After her return to the United States, Glendon spent five years practicing law at Mayer, Brown & Platt in Chicago, where she divided her time between litigation and labor law. In her non-billable hours, she served as a volunteer criminal defense attorney, as well as a volunteer civil rights attorney in Mississippi in Freedom Summer 1964.
Glendon’s career as a law professor began at Boston College Law School in 1968, and included posts as a visiting professor at the University of Chicago and the Gregorian University in Rome before she joined the faculty at Harvard Law School in 1986. She was named the Learned Hand Professor of Law in 1993.
Of the comparison between HLS and the other institutions, Glendon remarked “Harvard cannot be matched in terms of resources for international legal studies.”
“Slowly, but surely, we are moving towards our aim of becoming a ‘world law school’, internationalizing our faculty, our curriculum and our student body,” she added.
However, she said that while a student at the University of Chicago, “I was also very much influenced by Karl Llewellyn’s Introduction to Law course and hope that Harvard will establish such a course for first-year students as we move toward curricular innovation.”
“I hope that we can provide first-year students with an introduction to the legal system similar to that we presently give our foreign students … a framework within which to begin to organize the mass of knowledge they are about to acquire,” she said.
Glendon’s academic work has produced a host of publications, the latest which is a book published in 2001, A World Made New: Eleanor Roosevelt and the Universal Declaration of Human Rights.
“I’m always the most pleased with the latest book I write,” she said of the book, which she described as “my history of the drafting of the Universal Declaration of Human Rights which I combined with a biography of Eleanor Roosevelt for the years during which she served on the UN’s Human Rights Commission.”
Her research interests began with a focus on “the mediating structures of civil society – the institutions upon which a republican form of government and a market economy silently depend.”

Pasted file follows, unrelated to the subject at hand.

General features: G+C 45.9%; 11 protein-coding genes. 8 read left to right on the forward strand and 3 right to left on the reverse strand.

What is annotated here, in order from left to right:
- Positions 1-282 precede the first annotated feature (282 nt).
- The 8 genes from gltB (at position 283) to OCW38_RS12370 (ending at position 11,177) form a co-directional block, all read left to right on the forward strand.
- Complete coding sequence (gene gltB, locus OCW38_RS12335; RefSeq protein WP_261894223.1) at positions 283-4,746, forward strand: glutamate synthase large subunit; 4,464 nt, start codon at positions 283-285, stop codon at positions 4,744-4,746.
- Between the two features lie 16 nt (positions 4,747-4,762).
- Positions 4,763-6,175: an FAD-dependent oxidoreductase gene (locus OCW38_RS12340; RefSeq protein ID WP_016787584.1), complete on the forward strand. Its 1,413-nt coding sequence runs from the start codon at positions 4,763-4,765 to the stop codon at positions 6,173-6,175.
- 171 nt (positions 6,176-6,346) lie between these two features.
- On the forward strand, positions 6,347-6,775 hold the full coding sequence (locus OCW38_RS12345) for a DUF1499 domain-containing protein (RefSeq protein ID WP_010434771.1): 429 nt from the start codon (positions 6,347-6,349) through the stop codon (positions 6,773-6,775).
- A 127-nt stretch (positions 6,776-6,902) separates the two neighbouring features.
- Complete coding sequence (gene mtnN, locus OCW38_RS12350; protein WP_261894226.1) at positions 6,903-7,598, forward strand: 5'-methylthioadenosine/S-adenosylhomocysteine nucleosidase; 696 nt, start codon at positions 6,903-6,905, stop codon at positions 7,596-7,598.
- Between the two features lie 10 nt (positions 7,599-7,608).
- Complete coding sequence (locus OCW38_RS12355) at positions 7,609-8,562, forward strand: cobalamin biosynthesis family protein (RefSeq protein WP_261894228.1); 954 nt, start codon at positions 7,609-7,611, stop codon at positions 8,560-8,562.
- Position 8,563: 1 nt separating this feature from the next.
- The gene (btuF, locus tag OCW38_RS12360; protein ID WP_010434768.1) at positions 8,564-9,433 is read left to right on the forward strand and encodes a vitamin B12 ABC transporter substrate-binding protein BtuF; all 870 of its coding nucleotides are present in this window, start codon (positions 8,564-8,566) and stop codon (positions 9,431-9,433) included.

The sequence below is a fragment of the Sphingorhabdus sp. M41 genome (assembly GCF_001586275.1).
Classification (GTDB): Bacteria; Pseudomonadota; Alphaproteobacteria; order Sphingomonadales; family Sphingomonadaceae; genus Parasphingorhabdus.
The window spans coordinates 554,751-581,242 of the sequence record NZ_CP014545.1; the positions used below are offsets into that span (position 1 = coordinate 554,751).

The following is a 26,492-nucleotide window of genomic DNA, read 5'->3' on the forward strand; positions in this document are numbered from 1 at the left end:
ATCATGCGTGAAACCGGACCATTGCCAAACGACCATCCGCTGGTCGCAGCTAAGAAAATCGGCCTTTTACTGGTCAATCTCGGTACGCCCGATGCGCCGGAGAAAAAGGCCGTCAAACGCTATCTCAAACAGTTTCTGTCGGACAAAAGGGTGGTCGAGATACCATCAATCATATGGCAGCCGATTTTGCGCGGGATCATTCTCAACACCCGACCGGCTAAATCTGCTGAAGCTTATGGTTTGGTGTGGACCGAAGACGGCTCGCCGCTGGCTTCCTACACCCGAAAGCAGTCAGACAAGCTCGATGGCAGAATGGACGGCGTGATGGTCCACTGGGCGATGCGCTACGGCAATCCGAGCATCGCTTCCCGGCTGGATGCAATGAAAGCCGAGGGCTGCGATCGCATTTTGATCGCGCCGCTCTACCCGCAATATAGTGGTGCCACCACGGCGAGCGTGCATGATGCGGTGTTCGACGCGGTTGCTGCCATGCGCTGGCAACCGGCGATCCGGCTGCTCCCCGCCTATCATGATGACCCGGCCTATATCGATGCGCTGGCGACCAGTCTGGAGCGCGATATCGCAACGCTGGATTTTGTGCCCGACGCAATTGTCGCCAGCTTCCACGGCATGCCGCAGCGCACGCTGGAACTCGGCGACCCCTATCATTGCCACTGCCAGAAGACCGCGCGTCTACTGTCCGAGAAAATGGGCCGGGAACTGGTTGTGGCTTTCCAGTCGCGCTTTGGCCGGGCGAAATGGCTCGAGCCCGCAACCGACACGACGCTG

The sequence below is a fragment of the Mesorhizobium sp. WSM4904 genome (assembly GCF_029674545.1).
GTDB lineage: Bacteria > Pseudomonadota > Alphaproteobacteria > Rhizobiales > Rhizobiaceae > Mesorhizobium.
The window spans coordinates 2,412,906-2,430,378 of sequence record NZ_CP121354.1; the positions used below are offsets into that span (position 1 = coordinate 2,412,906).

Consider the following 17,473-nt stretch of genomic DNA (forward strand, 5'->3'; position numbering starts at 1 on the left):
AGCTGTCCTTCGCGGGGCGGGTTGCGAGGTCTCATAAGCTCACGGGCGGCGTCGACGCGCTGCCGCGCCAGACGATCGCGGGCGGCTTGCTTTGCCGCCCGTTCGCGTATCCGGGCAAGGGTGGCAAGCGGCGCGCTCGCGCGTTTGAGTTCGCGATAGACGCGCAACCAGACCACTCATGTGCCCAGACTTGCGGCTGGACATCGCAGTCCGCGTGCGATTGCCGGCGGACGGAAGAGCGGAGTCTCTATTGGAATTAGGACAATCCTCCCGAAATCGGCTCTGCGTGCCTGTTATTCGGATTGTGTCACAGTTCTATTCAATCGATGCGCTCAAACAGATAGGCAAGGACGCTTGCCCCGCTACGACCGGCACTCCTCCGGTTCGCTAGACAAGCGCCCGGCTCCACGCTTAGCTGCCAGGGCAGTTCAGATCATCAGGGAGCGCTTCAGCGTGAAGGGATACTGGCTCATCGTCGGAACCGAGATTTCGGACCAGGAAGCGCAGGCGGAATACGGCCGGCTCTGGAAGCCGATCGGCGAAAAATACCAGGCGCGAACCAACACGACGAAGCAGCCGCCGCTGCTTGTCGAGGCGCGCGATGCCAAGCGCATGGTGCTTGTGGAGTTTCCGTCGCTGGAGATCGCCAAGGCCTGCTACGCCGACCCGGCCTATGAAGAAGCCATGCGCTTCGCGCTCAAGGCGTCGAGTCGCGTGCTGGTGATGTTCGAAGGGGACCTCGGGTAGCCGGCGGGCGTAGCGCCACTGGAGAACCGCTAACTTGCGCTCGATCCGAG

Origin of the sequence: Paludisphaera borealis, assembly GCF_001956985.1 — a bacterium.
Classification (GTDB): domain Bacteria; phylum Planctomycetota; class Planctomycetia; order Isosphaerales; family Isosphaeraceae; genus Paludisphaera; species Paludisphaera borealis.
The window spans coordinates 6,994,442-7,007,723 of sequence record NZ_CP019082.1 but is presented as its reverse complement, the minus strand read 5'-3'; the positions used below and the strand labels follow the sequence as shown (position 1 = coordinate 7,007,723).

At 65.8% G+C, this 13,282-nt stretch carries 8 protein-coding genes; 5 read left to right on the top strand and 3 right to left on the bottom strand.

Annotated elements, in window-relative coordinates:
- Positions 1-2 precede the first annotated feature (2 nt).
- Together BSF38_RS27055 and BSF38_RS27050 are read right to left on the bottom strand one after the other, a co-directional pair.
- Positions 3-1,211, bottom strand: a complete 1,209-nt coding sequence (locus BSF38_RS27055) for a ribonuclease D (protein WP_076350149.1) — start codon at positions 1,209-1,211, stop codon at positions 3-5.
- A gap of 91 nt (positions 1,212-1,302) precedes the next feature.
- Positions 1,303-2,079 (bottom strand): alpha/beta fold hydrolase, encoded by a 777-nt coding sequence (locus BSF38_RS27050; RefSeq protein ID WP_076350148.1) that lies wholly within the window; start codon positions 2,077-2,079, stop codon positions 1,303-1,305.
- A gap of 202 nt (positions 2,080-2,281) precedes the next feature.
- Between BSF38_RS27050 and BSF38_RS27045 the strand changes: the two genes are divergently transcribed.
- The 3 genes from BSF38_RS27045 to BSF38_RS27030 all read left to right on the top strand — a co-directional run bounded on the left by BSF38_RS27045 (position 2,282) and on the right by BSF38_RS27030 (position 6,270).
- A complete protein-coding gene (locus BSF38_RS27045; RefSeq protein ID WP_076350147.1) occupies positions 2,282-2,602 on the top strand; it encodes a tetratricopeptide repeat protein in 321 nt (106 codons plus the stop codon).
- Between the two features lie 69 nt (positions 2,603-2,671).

This period of her scholarship led to books and articles on family law, property law, labor law, church-state law, and the legal profession. “Those works in turn led me to further explore the ways in which other legal systems handle problems that the United States hasn’t resolved, or hasn’t handled very well.”
A sampling of book titles includes, A Nation Under Lawyers, Seedbeds of Virtue (co-edited with David Blankenhorn), Rights Talk, and Abortion and Divorce in Western Law, for which she won the Scribes Book Award from the American Society of Writers on Legal Subjects.
Currently Glendon is working on “how different societies deal with poverty, and the dependency of the very young and the frail elderly.”
Outside of HLS, Glendon is a member of the Pontifical Council for the Laity and a consultant to the Pontifical Council on the Family, as well as a member of the Archdiocesan Social Justice Commission, an establishment that works to “ensure that Catholics in the local church – labor leaders, business persons, academics, and Church works – [are] well acquainted with the social teachings of the Church.”
Although not a member of a political party, Glendon also serves on President Bush’s Council on Bioethics, which published a report entitled “Human Cloning and Human Dignity: An Ethical Inquiry,” in July of 2002.
“We are presently working on a report on how some bio-medical technologies have moved beyond therapy to various kinds of enhancement,” she added.
Glendon’s non-law related interests include snorkeling, hiking and travel.